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Want to Know More About Sulphates?

February 05, 2021

Want to Know More About Sulphates?

We're passionate about beautiful strong shiny hair and all our 3'''More Inches products are created to deliver Healthcare for Hair®.

The media reports highlighted the sensitivity some people have to Sodium Lauryl Sulphate (SLS). An effective detergent (surfactant – surface active agent) which helps dissolve grease and dirt but then rinse out easily. This can be good or bad depending on hair or skin type.

It’s the most common in use and found in everything from soaps to toothpaste to laundry detergents. But it can be a little harsh for those with sensitive skin. We don’t use Sodium Lauryl Sulphate in any of our shampoos.

But the sulphates story has been blown up by Chinese whispers and an army of keyboard warriors not looking too deeply into the science. Sodium Lauryl Sulphate is a long word, ‘Sulphates’ falls of the tongue more easily. That soundbite roped in a whole family of ingredients and led to a lot of discussion and misinformation about sulphates. So, I wanted to help give some further clarity. Being cleansers, sulphates are found in shampoos, but not conditioners, treatments, or styling products.

Our own 3'''More Inches Cashmere Protein Shampoos draw from a range of different naturally derived cleansers and are all SLS free.

Most shampoos will be comprised of 5-10% surfactant to clean and foam. The following four can all be derived from coconut oil through a refining process although versions can also be produced synthetically. Milder surfactants may not lather very much and may not be as effective on very oily hair or hair laden with styling products, so you may need to shampoo multiple times where once with an SLS shampoo will do. The milder ones will limit the fade on hair dyes through shampooing and be gentler on the scalp.

SLS – Sodium Lauryl Sulphate can be seen either as the harshest or most effective degreaser and creates lots of foam. It also has the smallest molecular structure. This could be unnecessarily harsh on dry hair or sensitive scalps. All our shampoos are SLS free.

SLES – Sodium Laureth Sulphate is a much gentler cleanser and has a larger molecular structure. We use this in our Cashmere Protein Volumising Shampoo, our Scalp Balancing Shampoo and Angelica Rose Shampoo.

ALS – Ammonium Lauryl Sulphate is gentler still and has the larger more complex molecule which is harder for outer layers of skin to absorb so is seen as much less likely to irritate sensitive skin. We use this in our Cashmere Protein UV Protective Shampoo and our Exfoliating Scalp Shampoo.

SLMI - Sodium Lauroyl Methyl Isethionate is also derived from coconut oil, is sulphate-free and considered one of the mildest surfactants (cleansers) on the market. We use this in our Cashmere Protein Moisturising Shampoo.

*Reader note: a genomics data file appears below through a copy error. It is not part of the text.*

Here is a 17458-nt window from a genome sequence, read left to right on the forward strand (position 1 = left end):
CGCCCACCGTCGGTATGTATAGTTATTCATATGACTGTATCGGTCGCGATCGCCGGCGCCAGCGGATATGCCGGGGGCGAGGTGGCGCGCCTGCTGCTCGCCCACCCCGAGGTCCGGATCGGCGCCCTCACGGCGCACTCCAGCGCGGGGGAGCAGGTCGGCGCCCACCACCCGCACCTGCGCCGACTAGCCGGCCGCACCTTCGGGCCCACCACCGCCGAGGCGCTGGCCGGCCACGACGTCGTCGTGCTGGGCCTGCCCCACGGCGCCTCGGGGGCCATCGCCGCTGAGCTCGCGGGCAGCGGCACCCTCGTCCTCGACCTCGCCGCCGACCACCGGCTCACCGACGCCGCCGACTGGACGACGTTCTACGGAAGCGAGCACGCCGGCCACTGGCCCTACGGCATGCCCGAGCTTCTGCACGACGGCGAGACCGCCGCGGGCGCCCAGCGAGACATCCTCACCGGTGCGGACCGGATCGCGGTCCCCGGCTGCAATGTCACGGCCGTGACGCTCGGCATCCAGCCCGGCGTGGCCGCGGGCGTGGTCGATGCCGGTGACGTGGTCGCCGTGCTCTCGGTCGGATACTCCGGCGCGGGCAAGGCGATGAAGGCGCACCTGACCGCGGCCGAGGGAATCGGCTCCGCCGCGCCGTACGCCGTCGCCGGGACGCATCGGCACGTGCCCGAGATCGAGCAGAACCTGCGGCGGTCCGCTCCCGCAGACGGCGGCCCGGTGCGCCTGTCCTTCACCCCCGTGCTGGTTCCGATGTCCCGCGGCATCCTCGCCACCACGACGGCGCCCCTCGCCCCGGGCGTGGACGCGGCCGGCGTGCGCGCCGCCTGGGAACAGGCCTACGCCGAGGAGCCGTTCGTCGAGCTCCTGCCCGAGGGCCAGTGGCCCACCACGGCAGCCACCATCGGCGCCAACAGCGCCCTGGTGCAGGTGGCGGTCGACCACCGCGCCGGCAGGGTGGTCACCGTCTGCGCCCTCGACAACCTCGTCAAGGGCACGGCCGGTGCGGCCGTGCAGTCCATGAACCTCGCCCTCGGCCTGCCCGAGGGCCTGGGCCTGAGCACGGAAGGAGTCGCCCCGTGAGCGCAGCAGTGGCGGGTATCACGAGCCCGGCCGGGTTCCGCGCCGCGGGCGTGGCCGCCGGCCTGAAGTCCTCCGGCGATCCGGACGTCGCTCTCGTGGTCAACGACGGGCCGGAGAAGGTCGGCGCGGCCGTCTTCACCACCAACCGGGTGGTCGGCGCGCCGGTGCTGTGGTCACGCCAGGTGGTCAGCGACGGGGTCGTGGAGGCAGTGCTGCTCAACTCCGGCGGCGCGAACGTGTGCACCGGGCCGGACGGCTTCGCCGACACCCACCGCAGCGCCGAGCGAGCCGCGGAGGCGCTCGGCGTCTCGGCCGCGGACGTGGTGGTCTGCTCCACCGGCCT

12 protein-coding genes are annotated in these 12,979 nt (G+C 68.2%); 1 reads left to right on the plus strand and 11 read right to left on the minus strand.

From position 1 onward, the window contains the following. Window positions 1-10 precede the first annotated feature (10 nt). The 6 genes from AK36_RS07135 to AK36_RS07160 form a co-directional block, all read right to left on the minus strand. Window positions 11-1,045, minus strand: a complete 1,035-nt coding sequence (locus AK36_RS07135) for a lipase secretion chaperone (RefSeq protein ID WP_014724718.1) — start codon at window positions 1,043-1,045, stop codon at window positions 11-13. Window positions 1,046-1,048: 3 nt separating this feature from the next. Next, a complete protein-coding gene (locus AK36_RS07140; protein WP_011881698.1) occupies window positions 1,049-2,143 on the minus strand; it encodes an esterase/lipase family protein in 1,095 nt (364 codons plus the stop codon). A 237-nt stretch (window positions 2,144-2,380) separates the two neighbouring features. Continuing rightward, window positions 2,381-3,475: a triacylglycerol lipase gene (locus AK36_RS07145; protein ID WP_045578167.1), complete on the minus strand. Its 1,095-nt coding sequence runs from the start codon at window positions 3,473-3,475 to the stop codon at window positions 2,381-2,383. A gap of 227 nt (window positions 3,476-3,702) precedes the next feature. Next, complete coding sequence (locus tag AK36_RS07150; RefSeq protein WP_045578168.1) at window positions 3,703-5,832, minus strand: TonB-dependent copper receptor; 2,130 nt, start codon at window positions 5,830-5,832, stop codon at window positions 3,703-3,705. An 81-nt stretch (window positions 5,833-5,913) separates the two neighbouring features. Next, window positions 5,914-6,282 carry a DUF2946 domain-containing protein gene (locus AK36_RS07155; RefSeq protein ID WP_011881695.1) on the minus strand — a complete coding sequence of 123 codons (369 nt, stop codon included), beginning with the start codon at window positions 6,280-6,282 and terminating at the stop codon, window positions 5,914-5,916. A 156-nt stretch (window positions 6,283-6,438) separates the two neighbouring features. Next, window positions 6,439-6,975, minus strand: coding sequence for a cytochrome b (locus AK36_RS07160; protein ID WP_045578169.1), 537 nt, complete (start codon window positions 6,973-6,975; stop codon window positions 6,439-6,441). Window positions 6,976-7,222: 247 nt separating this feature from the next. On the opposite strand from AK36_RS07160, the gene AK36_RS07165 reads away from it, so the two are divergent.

Sulphates are effective and safe when used as directed in wash-off cosmetics like shampoo and soap. But stronger ones may leave sensitive hair and skin feeling dry, depending on how much is used, their concentration and what other hydrating ingredients are in a product.

If we’re using sulphates, we’ll formulate with the gentler ones and use the smallest percentage needed to get the job done effectively. We also use other natural cleansing ingredients like salt, and plant juices, and essential oils to complement the effects of surfactants. And we use rich, hydrating ingredients like cashmere amino-acids, coconut oil, olive oil, glycerine and castor oil.

If you have a keratin treatment, then swimming, or washing your hair often, or with aggressive detergents will take it out quicker. But washing it twice with more of a weak cleanser isn’t necessarily better than one effective wash using a small amount of gentle sulphate.

If you’re happily using products containing sulphates, continue using them. If you experience scalp irritation, exploring options with gentler sulphates or no sulphates may be worthwhile. If you want to reduce sulphates in your shampoo routine, here are a few options:

1. Use Less

Toothpaste ads in the 1970s repeatedly showed toothpaste applied to the full length of a toothbrush head, and over the edge. Toothpaste sales tripled, but no-one needs to use that much toothpaste. I’ve even seen ads where the tube doubles back for a second layer! People can unconsciously just use too much.

If you use too much of an effective shampoo cleanser, the hair will feel dry. I’ve seen two tablespoons of shampoo used on hair where a teaspoon would be sufficient. That’s six times too much. Spread the product across your hands first then apply to hair.

2. Use a Milder Sulphate

Sodium Laureth Sulphate (SLES) and Ammonium Lauryl Sulfate (ALS) are gentler options. They still provide a rich lather and leave hair feeling clean, but without as much potential to irritate sensitive skin.

3. Avoid Sulphates Altogether
SLMI - Sodium Lauroyl Methyl Isethionate, from coconut oil, is sulphate-free and considered one of the mildest cleansers. We use this in our Cashmere Protein Moisturising Shampoo.

I know the science doesn’t interest everyone but I hope this blog helps your understanding of some key ingredients.

 Michael Van Clarke





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